Systematic Review and Adjusted Indirect Comparison Meta-Analysis of Oral Anticoagulants in Atrial Fibrillation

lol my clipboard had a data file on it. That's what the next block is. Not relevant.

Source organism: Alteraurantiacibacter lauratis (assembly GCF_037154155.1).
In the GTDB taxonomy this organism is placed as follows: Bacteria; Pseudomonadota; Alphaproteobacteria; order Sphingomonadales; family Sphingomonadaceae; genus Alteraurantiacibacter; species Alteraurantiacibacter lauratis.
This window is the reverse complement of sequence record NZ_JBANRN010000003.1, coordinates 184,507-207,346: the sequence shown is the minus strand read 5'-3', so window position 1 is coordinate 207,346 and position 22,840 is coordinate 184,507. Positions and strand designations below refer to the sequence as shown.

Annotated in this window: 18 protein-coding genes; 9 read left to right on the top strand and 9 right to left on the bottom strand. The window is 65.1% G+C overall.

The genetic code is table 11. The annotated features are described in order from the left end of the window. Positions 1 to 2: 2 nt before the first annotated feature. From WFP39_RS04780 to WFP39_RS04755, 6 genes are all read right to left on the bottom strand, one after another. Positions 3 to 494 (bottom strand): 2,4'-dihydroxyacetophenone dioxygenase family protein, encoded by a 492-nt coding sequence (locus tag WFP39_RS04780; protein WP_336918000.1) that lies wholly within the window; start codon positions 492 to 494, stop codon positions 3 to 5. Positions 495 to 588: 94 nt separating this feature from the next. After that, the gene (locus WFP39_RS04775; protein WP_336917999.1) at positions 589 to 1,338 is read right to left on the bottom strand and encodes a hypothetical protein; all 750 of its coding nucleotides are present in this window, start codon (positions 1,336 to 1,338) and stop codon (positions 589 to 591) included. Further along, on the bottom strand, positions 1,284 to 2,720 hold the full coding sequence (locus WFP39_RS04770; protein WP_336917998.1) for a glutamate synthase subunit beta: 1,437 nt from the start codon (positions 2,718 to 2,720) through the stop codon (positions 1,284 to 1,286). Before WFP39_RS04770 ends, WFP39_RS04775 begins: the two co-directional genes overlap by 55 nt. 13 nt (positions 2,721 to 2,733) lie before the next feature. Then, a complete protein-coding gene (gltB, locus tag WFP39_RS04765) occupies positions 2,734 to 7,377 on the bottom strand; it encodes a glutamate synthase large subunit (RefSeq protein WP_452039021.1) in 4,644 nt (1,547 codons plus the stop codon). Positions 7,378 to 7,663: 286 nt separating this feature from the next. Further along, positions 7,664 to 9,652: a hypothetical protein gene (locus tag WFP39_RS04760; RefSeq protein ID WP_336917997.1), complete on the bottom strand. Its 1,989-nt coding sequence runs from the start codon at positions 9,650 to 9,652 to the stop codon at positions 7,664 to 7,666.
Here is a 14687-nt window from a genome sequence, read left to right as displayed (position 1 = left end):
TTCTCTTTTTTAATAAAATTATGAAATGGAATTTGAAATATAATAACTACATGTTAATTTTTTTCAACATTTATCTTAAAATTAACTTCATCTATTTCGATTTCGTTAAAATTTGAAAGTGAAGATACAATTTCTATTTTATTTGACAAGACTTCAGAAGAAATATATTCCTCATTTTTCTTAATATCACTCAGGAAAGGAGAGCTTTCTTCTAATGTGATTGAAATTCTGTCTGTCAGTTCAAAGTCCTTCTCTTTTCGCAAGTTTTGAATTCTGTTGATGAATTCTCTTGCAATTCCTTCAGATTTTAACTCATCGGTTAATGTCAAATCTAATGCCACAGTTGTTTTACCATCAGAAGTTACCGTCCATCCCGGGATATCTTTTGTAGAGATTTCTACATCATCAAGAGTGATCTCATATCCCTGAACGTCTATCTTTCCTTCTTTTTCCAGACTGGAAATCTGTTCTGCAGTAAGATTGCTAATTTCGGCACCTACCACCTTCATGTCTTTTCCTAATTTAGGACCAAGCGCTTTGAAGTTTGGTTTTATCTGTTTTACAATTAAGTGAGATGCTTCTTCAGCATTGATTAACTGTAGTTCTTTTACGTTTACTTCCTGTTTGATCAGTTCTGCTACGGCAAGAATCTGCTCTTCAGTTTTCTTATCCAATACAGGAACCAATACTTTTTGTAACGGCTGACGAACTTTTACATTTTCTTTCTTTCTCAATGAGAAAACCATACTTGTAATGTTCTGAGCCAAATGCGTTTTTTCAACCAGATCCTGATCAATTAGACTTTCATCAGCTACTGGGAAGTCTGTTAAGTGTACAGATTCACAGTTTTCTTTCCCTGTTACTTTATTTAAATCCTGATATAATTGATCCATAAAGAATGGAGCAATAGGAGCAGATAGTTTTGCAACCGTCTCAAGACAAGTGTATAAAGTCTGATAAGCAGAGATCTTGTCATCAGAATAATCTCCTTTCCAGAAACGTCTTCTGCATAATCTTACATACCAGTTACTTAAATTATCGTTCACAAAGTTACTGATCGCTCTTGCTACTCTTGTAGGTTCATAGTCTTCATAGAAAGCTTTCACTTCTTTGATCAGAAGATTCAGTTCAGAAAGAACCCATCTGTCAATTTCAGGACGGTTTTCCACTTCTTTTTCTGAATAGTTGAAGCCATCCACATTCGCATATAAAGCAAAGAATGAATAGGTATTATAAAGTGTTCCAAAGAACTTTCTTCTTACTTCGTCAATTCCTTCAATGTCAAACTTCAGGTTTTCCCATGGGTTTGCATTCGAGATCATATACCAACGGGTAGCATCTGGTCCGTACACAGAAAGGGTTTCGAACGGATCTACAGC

ABSTRACT Background: Oral anticoagulants such as apixaban, dabigatran, and rivaroxaban are alternatives to warfarin for preventing events in patients with atrial fibrillation. Direct comparative studies between agents are unavailable. Our objective was to conduct an adjusted indirect comparison meta-analysis between new oral agents in atrial fibrillation. Methods and Results: We searched MEDLINE and Cochrane Central through February 2012 for randomized, controlled trials in patients with atrial fibrillation evaluating apixaban, dabigatran, or rivaroxaban versus warfarin. For dabigatran, only data from the Food and Drug Administration-approved dose were included. Outcomes included the composite of stroke or systemic embolism, any stroke, and major bleeding among, others. Outcomes were initially pooled using standard random-effects methods, producing risk ratio and 95% confdence intervals. Adjusted indirect comparisons using these pooled estimates were then performed. A total of 44 733 patients from 4 studies were analyzed. Most analyses yielded no differences between agents. Dabigatran lowered risk of composite outcome (risk ratio, 0.75;95% confdence interval, 0.57-1.00), ischemic stroke (0.67;0.48-0.93), and hemorrhagic stroke (0.45;0.45-0.99) versus rivaroxaban. No differences in all strokes or mortality were seen. Apixaban lowered the risk of major bleeding (0.74;0.60-0.91) and gastrointestinal bleeding (0.58;0.41-0.82) versus dabigatran and major bleeding versus rivaroxaban (0.68;0.55-0.83), but increased systemic emboli versus rivaroxaban (3.86;1.17-12.75). Conclusions: Significant differences in efficacy and safety parameters may exist between oral anticoagulant agents in patients with atrial fibrillation. Apixaban lowers the risk of major and gastrointestinal bleeding versus dabigatran and rivaroxaban. Dabigatran lowers the composite of stroke or systemic emboli, and ischemic stroke versus rivaroxaban. Head-to-head clinical trials are required to confrm these findings.